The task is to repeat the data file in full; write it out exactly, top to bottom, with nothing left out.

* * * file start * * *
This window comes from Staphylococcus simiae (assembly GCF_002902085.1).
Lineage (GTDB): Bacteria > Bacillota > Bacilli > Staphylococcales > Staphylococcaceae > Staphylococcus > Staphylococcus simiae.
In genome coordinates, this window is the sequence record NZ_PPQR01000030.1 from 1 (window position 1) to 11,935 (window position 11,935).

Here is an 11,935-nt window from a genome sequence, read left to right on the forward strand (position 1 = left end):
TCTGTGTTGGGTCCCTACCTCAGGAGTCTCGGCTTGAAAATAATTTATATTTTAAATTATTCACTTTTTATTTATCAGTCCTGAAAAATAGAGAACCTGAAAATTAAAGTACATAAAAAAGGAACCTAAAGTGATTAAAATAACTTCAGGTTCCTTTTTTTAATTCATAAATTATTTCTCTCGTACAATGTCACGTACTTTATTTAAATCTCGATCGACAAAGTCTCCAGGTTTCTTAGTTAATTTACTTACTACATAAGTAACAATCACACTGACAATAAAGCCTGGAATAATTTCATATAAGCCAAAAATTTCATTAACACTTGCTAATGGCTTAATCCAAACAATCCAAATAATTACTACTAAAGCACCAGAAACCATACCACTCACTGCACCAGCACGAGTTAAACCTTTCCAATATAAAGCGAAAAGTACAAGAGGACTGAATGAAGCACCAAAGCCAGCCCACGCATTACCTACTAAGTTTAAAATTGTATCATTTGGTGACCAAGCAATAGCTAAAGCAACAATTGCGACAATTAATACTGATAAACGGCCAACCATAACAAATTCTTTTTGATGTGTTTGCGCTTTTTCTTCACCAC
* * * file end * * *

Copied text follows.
This window comes from Staphylococcus simiae (assembly GCF_002902085.1).
Lineage (GTDB): Bacteria > Bacillota > Bacilli > Staphylococcales > Staphylococcaceae > Staphylococcus > Staphylococcus simiae.
In genome coordinates, this window is the sequence record NZ_PPQR01000030.1 from 1 (window position 1) to 11,935 (window position 11,935).

Here is an 11,935-nt window from a genome sequence, read left to right on the forward strand (position 1 = left end):
TCTGTGTTGGGTCCCTACCTCAGGAGTCTCGGCTTGAAAATAATTTATATTTTAAATTATTCACTTTTTATTTATCAGTCCTGAAAAATAGAGAACCTGAAAATTAAAGTACATAAAAAAGGAACCTAAAGTGATTAAAATAACTTCAGGTTCCTTTTTTTAATTCATAAATTATTTCTCTCGTACAATGTCACGTACTTTATTTAAATCTCGATCGACAAAGTCTCCAGGTTTCTTAGTTAATTTACTTACTACATAAGTAACAATCACACTGACAATAAAGCCTGGAATAATTTCATATAAGCCAAAAATTTCATTAACACTTGCTAATGGCTTAATCCAAACAATCCAAATAATTACTACTAAAGCACCAGAAACCATACCACTCACTGCACCAGCACGAGTTAAACCTTTCCAATATAAAGCGAAAAGTACAAGAGGACTGAATGAAGCACCAAAGCCAGCCCACGCATTACCTACTAAGTTTAAAATTGTATCATTTGGTGACCAAGCAATAGCTAAAGCAACAATTGCGACAATTAATACTGATAAACGGCCAACCATAACAAATTCTTTTTGATGTGTTTGCGCTTTTTCTTCACCAC